JG - In many ways, the vocal challenges in Mozart are the same as for any role I sing: to embody the character within the musical structure, to deliver the text, and to allow my personal experience to speak through the music. But unlike later repertoire, Mozart requires that regardless of the emotion, it ALL must be sung beautifully. It is also worth mentioning that one of the major challenges in singing Mozart’s music in general is the issue of modern tuning. In Mozart’s time, the tuning of the instruments was nearly a half-step lower than today’s standard. This seemingly minor alteration in tessitura actually makes singing his music even more demanding. I had the privilege of singing Guglielmo with the Orchestra of the Age of Enlightenment playing period instruments and the difference was dramatic.
OL - What in your opinion is Don Alfonso’s motivation for the game he plays? Is he a voyeur, some sort of pervert? Is he doing it just in order to narcissistically prove that he is the wisest one? Is he just truly interested in teaching these youngsters a lesson that will serve them well as they go on with their lives?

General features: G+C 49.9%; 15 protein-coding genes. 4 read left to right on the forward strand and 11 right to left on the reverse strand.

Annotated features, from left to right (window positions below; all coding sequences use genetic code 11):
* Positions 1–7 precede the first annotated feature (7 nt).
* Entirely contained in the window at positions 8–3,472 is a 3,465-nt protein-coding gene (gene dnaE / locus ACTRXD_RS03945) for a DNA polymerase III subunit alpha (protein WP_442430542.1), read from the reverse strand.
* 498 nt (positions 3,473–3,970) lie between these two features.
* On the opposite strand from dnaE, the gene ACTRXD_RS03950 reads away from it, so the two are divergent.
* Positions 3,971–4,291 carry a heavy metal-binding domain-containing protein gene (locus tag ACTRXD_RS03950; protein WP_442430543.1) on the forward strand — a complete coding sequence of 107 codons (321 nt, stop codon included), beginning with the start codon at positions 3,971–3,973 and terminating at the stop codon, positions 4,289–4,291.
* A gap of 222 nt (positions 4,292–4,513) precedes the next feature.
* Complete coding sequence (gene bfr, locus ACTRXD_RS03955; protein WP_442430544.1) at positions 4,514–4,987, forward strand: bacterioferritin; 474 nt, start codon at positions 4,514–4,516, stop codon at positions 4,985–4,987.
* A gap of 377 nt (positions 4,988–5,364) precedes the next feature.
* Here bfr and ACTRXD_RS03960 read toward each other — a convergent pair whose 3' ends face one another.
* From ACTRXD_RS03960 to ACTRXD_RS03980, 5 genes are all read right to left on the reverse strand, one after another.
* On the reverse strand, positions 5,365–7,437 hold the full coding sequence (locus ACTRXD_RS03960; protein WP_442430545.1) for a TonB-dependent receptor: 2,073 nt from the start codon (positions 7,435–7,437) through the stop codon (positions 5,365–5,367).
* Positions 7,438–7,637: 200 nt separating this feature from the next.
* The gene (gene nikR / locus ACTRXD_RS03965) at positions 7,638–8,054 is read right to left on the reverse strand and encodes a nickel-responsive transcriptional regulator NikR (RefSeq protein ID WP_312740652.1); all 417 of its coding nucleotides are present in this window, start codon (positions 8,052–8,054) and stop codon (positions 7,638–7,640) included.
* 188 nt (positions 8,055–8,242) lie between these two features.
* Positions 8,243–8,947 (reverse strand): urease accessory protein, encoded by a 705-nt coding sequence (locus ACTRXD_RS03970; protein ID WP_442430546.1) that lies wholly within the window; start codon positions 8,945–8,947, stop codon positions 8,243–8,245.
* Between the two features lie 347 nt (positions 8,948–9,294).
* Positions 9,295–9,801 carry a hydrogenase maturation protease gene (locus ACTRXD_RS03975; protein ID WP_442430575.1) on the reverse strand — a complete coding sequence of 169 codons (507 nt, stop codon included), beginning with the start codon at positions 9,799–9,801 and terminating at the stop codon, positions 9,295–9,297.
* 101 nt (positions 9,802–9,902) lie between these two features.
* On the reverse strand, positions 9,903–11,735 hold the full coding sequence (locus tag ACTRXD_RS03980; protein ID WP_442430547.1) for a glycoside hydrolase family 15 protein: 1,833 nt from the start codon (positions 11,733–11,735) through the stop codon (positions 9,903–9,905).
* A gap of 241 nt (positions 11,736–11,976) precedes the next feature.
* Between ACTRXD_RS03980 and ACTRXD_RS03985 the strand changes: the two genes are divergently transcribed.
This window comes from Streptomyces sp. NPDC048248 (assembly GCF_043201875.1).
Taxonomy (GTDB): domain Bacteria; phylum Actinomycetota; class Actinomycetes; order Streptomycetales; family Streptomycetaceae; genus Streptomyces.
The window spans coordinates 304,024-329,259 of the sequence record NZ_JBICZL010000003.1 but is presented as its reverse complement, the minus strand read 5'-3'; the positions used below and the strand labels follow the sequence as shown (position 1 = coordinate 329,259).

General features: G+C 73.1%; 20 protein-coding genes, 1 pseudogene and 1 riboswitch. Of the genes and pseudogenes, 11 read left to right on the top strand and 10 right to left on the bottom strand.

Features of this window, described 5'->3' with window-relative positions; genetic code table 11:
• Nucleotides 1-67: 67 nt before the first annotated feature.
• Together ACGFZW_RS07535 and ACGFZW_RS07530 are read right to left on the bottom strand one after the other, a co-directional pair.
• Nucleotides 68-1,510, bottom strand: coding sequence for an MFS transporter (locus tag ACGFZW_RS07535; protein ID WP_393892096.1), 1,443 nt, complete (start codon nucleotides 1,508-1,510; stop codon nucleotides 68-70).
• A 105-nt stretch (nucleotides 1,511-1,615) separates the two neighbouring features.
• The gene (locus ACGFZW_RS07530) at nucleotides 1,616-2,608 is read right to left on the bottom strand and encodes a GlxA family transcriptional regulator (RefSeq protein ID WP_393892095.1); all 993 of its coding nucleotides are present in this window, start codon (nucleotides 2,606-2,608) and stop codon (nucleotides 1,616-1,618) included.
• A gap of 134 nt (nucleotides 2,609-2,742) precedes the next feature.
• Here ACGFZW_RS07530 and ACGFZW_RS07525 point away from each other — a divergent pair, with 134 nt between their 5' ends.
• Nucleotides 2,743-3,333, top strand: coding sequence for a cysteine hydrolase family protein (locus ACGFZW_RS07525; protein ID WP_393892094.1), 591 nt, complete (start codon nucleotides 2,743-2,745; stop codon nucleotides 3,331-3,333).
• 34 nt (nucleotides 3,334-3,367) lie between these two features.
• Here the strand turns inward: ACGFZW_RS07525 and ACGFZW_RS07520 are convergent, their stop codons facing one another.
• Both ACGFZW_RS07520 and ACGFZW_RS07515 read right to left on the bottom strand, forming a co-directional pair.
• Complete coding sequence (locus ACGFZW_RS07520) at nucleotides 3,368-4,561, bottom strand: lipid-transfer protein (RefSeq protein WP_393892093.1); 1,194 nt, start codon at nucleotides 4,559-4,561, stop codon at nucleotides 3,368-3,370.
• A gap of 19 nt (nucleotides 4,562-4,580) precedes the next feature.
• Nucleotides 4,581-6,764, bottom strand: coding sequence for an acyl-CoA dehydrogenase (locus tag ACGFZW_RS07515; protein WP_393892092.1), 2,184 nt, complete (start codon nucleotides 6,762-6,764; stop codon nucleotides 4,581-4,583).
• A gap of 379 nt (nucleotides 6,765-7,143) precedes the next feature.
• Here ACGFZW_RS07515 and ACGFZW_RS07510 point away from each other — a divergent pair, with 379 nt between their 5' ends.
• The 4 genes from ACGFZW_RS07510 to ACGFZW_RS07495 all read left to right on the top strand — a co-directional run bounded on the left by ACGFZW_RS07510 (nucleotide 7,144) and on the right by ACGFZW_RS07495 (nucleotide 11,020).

JG - For me, the character of Don Alfonso is neither narcissistic nor voyeuristic. He is a realist, resolute, a man who is just trying to raise the awareness of his young friends. And I certainly don’t think there is any hint of misogyny. I feel he gets pushed into this wager by the insistence of the boys to prove the fidelity of Fiordiligi and Dorabella.
Friendship is for me one of the most important and strongest elements in the telling of this story and the reason that the stakes become so high. The duos of Guglielmo and Ferrando and Fiordiligi and Dorabella are best friends, meaning that they are as close to one another as one can get. Don Alfonso is an older friend/mentor to the boys and is certainly fond of the young ladies.